One of my favourite quotations from Papa Marx. It’s interesting to note that even before the end of WWII and the victory of the Labour government, in 1944 it was the previous (largely) Tory government that  produced the then new Education Act, not the Labour Government. Education was far too important to be left even to reformist socialists like Beveridge and the Tories spelt it out in no uncertain terms and explains why, unlike the National Health Service, it was the Tories not the Labour government who introduced it.

The Butler Act as it was called after the then Tory education minister RAB Butler, recognized that if there was to be ‘universal’ education up to the age of fifteen, then it was incumbent on the state to make sure that those ‘educated’ were immersed in the ideology of capitalism (my high school ‘history’ text book stopped at 1914). Thus the so-called tripartite education system was created, with 80% of those in secondary education not even getting a chance at higher education or even some kind of formal certificate. Instead, they were relegated to so-called Secondary Modern schools and leaving school aged 15 for either menial office or factory work.

At best, the Butler Act was a nodding recognition that teaching the ‘Three Rs’ simply didn’t cut it in the postwar world. After all, education hadn’t changed much since the early 1900s. Churchill, along with most of his class, wanted nothing to do with even the minimal reforms of the 1944 act. Educate the labouring classes? Are you kidding!  And it’s through this understanding that I was to get a sense of just how backward and reactionary our capitalist class really is, even by its own standards, such as they are. And today’s neoliberal government confirms my view as it rolls back the minimal advances achieved since 1945 with all its talk about ‘free schools’ and religious-based schooling and ‘choice’, back to the 19th century.

Central to us on the left is the dilemma of a seemingly indifferent working class to the changes that impact directly not only on our material well-being but on the corporatisation of our cultural lives. Some argue that it’s down to the prevailing sense of powerlessness as the gulf between those who govern and the governed, deepens and widens. But there is perhaps another explanation for our disenfranchisement; the role of the ‘middle class’ as a mechanism of social control.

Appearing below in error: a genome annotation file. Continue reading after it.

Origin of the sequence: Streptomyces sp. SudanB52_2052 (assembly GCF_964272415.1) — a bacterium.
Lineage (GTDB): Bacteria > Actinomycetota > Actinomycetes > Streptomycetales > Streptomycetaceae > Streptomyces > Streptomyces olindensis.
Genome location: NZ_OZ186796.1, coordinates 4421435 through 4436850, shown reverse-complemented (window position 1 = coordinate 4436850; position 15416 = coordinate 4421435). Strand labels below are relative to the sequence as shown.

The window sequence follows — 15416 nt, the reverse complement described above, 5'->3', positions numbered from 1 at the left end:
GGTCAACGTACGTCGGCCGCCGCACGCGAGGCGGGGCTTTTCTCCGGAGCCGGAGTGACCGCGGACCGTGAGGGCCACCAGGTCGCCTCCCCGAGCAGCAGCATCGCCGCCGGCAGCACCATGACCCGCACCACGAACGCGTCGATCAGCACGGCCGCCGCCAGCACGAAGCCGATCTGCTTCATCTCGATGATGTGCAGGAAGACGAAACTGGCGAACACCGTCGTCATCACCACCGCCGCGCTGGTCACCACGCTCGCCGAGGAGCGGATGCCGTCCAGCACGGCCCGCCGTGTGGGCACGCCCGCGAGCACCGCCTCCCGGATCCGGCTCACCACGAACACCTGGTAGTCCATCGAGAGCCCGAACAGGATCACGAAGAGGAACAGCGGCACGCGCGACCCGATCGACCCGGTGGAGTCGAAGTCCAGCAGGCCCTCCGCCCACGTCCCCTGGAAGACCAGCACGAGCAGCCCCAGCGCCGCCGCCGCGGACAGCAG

An  interesting essay by Carl Rowlands on the last book by economist GK Galbraith, The Culture of Contentment published in 1992, indirectly explains why a gutted education system is so crucial to the neoliberal model, not only because it simply doesn’t need so many ‘educated’ people (having exported their jobs elsewhere and automated the rest) but perhaps more importantly, because of the role the education system plays in creating divisions within the working class to the advantage of the ruling elite.

Working strictly within the parameters of contentment as a ‘people’s party’, New Labour, when it eventually emerged after the death of John Smith in 1994, openly sought to lead a revolt of the comfortable and personally ambitious.  One of its central ideological demands was for ‘improved’ and increasingly individualised delivery of those universal services from which the middle-class disproportionately benefits, to be delivered by a growing cohort of customer-focused private sector players.  At the same time, New Labour bore down upon public services regarded as belonging to those on the fringes of public life, such as social security, local authority care homes and social work.